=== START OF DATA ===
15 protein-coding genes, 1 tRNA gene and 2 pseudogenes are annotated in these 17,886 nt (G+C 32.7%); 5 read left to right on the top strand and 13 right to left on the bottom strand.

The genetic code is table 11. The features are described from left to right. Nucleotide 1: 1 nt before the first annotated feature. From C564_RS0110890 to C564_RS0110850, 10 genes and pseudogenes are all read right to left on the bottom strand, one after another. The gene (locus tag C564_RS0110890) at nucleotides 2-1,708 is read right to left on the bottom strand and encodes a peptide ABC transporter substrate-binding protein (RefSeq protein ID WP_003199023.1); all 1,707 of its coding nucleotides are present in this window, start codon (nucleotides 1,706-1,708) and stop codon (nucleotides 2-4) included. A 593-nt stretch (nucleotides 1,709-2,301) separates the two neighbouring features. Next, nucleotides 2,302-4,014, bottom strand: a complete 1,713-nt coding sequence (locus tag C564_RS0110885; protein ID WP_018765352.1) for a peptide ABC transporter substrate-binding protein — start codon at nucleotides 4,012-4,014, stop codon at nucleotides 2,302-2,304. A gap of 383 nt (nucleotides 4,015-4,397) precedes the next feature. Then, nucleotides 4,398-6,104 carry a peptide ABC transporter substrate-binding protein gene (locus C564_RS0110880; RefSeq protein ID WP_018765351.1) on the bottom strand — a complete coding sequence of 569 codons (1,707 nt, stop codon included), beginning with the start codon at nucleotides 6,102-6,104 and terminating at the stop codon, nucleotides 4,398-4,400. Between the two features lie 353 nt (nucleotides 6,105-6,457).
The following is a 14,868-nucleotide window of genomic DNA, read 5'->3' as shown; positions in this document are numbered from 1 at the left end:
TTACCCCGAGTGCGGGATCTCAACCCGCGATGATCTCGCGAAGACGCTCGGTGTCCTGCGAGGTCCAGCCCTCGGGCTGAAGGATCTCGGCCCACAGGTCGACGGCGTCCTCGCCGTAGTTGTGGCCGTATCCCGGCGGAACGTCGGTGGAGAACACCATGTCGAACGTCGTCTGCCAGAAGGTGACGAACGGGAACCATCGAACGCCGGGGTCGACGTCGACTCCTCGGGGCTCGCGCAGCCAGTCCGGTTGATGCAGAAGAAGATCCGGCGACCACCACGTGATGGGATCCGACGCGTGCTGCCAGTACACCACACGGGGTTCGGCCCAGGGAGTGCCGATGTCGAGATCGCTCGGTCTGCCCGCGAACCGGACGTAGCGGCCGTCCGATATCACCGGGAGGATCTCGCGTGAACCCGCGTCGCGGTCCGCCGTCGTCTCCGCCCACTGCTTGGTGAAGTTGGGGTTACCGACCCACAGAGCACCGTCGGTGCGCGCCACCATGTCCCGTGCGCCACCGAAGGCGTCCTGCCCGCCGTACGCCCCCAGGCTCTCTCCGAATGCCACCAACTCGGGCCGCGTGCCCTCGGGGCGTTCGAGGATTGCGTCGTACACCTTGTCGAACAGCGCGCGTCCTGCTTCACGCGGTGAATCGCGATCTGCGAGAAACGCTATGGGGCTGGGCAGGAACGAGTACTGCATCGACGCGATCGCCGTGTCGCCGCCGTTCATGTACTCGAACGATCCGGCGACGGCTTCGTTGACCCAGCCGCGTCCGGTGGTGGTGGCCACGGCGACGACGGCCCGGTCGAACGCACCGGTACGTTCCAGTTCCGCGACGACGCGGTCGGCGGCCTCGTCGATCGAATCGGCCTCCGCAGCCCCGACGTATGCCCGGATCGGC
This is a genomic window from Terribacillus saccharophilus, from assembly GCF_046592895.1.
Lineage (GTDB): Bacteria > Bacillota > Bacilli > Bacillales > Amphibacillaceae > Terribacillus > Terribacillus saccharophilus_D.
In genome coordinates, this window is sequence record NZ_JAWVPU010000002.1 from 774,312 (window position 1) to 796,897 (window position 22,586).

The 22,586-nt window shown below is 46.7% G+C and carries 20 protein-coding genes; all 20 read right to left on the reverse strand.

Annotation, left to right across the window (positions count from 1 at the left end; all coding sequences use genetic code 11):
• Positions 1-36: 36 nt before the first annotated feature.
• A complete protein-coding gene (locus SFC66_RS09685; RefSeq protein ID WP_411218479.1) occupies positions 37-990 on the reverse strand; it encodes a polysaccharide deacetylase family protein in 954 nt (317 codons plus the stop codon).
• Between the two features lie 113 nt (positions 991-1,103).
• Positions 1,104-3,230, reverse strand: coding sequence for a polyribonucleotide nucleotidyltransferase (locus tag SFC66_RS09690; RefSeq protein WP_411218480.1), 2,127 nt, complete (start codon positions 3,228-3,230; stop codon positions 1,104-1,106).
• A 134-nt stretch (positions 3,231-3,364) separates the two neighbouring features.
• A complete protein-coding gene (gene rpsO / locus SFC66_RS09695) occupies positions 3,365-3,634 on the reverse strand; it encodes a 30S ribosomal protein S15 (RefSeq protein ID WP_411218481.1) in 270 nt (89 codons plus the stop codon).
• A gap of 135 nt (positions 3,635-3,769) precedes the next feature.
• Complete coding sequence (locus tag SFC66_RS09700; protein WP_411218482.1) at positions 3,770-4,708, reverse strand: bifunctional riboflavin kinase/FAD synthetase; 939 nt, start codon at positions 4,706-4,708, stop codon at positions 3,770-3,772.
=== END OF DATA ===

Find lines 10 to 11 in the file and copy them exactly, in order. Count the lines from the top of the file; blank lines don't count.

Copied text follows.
• Positions 1-36: 36 nt before the first annotated feature.
• A complete protein-coding gene (locus SFC66_RS09685; RefSeq protein ID WP_411218479.1) occupies positions 37-990 on the reverse strand; it encodes a polysaccharide deacetylase family protein in 954 nt (317 codons plus the stop codon).